Interaction between obesity and genetic predisposition add to gout risk, particularly among women, according to research results presented at the American College of Rheumatology (ACR) Convergence 2021, held virtually from November 3 to 10, 2021.

The current study included 18,247 women and 10,899 men from the Nurses’ Health Study and Health Professionals Follow-Up Study, respectively. Clinical risk factors for gout were similar among the 2 cohorts, regardless of genetic risk. To quantify genetic predisposition, a genetic risk score (GRS) was used with 114 serum urate single-nucleotide polymorphisms, as described in the latest genome-wide association studies; a higher risk for hyperuricemia was indicated by higher GRS scores. Men and women were assessed separately for interactions between gene and body mass index (BMI), and a population attributable risk (PAR) for excess weight was noted by the GRS stratum.

Study researchers observed incident gout in 1361 women and 1704 men. Within the BMI categories of less than 25, 25 to 30, and greater than 30, women with GRS below the mean had multivariable relative risks of 1.0, 1.24 (0.98-1.57), and 2.60 (2.09-3.24), respectively; those in the GRS above the mean stratum had relative risks of 1.55 (1.25-1.91), 2.74 (2.2-3.35), and 4.65 (3.80-5.68), respectively. For GRS above and below the mean, a significant additive interaction with rate difference was observed between BMI greater than 30 (3.94/1000 person-years) and within 25 (1.70/1000 person-years), respectively, which resulted in a relative excess risk due to interaction of 1.48 (95% CI, 0.82-2.13; P <.01).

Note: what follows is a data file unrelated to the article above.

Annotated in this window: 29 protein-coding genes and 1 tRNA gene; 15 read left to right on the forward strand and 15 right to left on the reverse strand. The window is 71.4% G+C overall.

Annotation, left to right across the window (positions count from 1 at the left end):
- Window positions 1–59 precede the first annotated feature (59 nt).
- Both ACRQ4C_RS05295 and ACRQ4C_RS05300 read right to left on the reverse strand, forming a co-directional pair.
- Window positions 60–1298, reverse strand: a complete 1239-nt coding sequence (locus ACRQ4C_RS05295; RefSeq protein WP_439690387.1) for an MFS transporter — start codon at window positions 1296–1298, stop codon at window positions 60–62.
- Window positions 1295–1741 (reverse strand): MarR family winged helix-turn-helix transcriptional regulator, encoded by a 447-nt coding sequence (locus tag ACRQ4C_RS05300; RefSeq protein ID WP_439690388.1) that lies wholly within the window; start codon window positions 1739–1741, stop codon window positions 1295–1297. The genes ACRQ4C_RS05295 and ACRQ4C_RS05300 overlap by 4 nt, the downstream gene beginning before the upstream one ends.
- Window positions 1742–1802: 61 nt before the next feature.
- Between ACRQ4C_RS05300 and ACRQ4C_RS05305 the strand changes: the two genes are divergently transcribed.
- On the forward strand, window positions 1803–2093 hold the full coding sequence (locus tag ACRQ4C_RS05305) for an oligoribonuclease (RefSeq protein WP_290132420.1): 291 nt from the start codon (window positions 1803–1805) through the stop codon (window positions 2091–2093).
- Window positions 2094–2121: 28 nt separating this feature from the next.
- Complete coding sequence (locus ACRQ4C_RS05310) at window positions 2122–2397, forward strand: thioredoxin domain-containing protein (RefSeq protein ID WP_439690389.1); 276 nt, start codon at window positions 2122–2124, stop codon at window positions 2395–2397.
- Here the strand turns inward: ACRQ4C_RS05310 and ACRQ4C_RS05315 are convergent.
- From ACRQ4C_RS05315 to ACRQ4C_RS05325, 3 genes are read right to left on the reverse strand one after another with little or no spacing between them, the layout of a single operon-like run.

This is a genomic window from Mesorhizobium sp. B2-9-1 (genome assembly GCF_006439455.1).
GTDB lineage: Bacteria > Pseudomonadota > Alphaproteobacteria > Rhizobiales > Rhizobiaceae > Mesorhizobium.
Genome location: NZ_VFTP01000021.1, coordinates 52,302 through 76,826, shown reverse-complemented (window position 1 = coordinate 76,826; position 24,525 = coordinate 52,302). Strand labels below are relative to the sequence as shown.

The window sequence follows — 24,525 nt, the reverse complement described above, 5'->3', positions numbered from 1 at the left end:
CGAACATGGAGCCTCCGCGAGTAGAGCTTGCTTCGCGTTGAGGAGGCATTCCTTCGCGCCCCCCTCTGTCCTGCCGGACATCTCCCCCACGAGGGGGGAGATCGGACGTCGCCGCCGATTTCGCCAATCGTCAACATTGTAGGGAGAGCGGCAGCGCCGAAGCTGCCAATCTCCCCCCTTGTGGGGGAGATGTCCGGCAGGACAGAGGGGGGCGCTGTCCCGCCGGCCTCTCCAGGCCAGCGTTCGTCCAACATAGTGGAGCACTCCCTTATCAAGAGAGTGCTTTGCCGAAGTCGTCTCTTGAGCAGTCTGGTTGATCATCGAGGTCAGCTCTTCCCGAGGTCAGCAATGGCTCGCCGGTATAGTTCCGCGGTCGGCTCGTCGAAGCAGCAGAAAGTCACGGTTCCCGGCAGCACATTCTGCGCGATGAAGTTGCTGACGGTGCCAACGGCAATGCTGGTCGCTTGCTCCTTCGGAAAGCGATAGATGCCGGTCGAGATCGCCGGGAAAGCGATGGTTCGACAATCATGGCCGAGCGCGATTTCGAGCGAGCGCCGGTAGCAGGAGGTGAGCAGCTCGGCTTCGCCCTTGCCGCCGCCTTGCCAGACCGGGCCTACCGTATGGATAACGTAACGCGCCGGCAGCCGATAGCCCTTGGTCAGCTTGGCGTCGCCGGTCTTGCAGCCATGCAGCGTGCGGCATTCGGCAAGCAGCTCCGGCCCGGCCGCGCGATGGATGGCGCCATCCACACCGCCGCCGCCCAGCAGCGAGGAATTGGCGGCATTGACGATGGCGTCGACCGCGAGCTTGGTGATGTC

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Study researchers observed a similar trend for men. The relative risk for excess weight was larger for those in the GRS above the mean stratum. The respective rate differences for GRS above and below the mean were 7.57/1000 person-years and 5.01/1000 person-years (relative excess risk due to interaction=0.58 (95% CI, -0.08 to 1.23; P =.08). Excess weight among women was associated with a greater proportion of gout cases in those with GRS above-the-mean stratum (PAR, 48.5%; 95% CI, 38.8-55.9) vs GRS below-the-mean (PAR, 29%; 95% CI, 10.5-42.1). Men showed similar PARS (31.6% and 29.7% for GRS above and below the mean, respectively).

Researchers concluded that there exists a “significant interaction between obesity and genetic predisposition among women, and a trend towards this in men.” They added, “Maintaining a healthy weight is an important gout prevention strategy, particularly among those with underlying genetic risk.”

Reference

Yokose C, McCormick N, Lu N, Joshi A, Choi HK. Does obesity affect gout risk differently among genetically predisposed individuals?: Sex-specific prospective cohort study findings over >32 years. Presented at: ACR Convergence 2021; November 3-10, 2021. Abstract 672.